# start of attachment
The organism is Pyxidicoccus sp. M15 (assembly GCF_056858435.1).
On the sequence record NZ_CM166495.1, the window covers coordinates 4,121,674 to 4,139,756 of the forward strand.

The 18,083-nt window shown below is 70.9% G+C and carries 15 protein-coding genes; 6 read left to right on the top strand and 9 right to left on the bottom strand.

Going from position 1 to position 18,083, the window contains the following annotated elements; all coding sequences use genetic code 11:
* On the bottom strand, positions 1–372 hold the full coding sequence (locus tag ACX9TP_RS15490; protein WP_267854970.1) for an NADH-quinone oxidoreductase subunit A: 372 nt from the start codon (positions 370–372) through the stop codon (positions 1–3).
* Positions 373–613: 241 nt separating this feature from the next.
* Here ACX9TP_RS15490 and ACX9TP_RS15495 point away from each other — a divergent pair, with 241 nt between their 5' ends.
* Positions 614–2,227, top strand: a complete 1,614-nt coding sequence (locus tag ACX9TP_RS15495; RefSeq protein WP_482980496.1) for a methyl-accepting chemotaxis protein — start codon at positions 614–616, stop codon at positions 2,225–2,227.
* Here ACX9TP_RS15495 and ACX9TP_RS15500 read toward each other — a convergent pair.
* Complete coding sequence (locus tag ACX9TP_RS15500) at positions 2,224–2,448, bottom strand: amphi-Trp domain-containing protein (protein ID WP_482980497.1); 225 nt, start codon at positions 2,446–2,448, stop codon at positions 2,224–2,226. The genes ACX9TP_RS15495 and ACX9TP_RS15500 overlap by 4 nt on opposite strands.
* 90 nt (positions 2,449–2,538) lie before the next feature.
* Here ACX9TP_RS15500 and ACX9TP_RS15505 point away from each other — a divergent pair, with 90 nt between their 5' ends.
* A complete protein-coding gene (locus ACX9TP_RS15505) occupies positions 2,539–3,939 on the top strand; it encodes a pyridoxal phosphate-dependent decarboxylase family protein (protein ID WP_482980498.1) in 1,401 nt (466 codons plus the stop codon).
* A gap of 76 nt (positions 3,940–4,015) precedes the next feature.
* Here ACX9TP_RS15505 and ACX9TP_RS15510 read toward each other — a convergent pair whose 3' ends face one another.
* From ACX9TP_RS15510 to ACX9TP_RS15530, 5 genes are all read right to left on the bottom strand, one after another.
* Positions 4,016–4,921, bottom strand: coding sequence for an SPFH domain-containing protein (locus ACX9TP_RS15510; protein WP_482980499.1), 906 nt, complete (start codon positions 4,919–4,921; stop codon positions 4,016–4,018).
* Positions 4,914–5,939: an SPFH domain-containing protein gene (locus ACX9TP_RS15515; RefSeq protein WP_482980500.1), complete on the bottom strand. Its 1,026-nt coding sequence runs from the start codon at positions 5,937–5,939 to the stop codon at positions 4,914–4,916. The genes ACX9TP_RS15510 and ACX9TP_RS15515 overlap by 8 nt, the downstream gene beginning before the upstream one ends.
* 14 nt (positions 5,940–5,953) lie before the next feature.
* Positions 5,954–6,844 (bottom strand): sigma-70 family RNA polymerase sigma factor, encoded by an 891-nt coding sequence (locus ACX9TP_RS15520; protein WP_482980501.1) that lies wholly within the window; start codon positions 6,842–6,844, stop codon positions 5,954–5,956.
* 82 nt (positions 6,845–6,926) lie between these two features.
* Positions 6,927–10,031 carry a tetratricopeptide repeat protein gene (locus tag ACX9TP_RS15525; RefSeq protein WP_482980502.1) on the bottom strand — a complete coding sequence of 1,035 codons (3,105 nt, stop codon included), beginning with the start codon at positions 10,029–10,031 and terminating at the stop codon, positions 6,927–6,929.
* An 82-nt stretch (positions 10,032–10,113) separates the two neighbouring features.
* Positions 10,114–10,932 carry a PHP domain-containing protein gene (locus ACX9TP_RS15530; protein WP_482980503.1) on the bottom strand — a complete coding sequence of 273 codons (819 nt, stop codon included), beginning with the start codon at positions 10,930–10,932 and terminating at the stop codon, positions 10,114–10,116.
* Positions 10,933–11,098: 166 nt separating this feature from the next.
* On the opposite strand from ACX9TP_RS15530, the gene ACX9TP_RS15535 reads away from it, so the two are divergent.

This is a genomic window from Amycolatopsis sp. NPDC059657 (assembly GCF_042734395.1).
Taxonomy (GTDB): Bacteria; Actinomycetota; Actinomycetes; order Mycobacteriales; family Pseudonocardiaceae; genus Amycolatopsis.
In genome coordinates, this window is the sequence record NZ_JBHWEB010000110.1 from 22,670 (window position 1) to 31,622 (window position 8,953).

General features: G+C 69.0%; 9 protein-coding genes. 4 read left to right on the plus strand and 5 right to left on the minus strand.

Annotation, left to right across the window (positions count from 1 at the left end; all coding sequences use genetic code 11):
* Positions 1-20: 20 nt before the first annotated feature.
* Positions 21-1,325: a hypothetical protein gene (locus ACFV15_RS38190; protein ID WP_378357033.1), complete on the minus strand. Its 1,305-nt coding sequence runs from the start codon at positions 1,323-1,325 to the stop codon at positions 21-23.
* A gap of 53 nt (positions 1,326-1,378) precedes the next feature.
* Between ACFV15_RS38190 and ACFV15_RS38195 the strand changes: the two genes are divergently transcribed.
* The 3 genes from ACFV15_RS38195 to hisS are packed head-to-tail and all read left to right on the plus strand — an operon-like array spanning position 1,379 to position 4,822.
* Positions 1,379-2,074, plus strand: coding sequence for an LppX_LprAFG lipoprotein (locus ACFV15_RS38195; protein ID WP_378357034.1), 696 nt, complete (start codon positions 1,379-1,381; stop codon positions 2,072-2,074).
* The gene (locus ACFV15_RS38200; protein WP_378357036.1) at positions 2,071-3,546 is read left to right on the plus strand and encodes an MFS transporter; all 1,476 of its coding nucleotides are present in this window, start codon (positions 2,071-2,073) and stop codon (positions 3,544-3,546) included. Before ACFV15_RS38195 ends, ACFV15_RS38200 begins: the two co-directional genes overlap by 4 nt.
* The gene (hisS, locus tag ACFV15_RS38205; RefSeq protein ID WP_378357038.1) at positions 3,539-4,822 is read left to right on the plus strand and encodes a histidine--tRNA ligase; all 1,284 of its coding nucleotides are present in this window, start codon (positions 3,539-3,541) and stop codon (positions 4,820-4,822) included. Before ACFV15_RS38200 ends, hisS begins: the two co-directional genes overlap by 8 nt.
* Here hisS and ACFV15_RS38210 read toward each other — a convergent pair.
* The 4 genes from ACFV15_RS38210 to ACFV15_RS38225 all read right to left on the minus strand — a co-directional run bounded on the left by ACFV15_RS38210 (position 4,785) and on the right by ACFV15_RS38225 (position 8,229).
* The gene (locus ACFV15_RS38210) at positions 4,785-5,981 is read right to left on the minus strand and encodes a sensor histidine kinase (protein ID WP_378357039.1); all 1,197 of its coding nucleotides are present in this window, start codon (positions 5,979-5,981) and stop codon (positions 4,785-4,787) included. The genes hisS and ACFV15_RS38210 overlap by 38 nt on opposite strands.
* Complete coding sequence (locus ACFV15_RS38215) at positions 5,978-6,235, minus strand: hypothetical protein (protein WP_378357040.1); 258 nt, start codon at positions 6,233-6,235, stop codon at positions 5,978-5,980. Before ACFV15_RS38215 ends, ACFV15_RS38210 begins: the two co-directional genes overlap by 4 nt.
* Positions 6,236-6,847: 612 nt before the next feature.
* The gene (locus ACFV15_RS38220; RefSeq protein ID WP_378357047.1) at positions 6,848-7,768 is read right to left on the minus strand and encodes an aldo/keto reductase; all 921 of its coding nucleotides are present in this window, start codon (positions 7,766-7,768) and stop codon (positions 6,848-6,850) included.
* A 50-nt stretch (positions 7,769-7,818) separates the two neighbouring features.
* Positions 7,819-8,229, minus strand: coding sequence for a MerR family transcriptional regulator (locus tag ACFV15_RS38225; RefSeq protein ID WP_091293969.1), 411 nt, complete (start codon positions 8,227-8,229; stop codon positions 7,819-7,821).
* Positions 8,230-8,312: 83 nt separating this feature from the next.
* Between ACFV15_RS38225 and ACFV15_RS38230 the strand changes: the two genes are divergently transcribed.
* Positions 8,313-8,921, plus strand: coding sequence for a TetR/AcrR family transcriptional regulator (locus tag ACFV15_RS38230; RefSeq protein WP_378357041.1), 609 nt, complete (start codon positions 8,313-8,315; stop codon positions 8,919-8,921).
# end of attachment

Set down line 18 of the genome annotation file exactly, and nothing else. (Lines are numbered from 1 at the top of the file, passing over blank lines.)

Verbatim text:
* Positions 4,914–5,939: an SPFH domain-containing protein gene (locus ACX9TP_RS15515; RefSeq protein WP_482980500.1), complete on the bottom strand. Its 1,026-nt coding sequence runs from the start codon at positions 5,937–5,939 to the stop codon at positions 4,914–4,916. The genes ACX9TP_RS15510 and ACX9TP_RS15515 overlap by 8 nt, the downstream gene beginning before the upstream one ends.